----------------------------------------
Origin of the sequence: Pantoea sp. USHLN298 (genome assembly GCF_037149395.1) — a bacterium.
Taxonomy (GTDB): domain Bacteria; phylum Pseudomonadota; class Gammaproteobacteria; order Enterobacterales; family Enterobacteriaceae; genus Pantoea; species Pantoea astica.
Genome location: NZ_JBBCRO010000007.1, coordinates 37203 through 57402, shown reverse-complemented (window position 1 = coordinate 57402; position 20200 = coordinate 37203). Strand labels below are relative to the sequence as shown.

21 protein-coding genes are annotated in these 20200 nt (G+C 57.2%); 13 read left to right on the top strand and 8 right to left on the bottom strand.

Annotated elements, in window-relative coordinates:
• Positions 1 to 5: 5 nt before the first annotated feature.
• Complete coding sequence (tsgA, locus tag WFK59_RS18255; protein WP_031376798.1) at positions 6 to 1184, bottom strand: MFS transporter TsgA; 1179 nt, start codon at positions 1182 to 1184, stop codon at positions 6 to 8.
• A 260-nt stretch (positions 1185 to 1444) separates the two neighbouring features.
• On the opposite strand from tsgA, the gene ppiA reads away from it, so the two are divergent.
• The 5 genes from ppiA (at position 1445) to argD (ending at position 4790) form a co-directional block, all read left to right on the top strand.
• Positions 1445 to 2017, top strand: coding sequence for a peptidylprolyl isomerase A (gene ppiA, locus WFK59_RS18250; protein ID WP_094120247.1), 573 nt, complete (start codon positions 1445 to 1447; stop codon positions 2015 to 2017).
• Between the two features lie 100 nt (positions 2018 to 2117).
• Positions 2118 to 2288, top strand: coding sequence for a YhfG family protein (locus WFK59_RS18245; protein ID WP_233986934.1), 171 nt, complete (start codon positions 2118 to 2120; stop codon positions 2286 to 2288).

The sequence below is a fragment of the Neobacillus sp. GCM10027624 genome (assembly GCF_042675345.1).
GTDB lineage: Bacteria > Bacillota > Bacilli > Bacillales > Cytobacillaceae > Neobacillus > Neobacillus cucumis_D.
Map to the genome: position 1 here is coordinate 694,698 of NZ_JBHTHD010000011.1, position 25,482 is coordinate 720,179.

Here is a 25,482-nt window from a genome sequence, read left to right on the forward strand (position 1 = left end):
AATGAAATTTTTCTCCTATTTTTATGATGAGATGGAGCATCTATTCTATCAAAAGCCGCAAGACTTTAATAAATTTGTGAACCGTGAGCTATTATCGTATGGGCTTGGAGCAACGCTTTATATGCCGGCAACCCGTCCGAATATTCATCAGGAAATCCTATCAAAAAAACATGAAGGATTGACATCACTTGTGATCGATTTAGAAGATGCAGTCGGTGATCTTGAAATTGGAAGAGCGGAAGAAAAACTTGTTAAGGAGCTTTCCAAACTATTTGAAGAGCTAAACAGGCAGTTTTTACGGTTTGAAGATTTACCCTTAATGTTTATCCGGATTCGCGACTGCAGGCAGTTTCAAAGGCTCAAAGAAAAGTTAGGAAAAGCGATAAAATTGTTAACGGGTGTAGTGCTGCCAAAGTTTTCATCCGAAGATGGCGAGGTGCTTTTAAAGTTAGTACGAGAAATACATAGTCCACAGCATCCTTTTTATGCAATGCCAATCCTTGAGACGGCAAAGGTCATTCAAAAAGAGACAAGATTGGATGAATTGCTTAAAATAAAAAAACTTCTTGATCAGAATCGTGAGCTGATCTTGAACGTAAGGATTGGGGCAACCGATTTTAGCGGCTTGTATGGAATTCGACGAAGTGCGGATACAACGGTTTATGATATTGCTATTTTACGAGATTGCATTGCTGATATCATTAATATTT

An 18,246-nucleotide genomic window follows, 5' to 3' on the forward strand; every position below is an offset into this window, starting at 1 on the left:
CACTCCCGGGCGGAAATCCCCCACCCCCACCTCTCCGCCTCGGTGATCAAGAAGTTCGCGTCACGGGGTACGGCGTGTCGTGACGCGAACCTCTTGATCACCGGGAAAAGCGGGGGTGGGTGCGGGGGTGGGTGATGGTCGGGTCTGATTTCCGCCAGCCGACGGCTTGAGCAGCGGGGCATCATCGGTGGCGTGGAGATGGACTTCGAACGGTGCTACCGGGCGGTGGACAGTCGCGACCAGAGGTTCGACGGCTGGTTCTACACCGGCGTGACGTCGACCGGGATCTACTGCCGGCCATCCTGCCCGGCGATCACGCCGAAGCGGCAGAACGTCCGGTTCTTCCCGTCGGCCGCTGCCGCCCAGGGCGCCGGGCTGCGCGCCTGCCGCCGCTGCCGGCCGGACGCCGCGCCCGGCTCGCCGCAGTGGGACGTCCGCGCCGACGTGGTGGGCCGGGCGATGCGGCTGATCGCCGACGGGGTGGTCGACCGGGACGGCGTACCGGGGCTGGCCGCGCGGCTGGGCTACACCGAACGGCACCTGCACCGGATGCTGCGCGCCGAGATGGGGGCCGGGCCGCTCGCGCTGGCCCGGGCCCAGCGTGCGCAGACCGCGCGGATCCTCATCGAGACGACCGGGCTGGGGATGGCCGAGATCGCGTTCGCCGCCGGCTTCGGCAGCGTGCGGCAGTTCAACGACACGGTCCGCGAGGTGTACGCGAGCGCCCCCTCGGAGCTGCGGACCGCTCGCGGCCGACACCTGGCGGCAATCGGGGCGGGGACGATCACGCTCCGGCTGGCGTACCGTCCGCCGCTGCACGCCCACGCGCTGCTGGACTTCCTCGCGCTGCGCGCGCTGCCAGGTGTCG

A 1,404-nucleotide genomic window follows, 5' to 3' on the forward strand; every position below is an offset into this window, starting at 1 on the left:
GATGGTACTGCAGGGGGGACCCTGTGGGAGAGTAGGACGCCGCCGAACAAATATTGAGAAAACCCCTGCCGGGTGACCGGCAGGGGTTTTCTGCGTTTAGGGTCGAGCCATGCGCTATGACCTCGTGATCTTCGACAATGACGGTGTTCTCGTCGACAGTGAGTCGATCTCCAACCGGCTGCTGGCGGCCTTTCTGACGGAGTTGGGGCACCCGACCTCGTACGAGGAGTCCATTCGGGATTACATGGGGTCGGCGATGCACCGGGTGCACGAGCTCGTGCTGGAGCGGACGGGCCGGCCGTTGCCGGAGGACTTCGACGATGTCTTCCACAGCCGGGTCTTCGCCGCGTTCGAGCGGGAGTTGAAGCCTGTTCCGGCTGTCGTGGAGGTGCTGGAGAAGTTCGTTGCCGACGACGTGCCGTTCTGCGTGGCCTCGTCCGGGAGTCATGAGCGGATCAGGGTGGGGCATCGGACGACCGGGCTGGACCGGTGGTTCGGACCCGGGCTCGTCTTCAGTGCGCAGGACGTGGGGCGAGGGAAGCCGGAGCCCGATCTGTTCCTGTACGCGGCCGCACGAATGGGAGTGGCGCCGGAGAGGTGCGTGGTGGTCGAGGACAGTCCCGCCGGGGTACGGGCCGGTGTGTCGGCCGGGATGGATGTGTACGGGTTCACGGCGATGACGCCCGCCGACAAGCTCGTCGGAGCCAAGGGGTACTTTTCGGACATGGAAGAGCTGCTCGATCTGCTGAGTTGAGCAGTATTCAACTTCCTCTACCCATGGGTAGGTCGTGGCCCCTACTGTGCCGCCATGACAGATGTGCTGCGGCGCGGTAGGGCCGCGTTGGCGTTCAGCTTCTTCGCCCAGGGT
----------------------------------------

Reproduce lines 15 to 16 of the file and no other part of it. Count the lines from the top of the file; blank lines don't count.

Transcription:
GTDB lineage: Bacteria > Bacillota > Bacilli > Bacillales > Cytobacillaceae > Neobacillus > Neobacillus cucumis_D.
Map to the genome: position 1 here is coordinate 694,698 of NZ_JBHTHD010000011.1, position 25,482 is coordinate 720,179.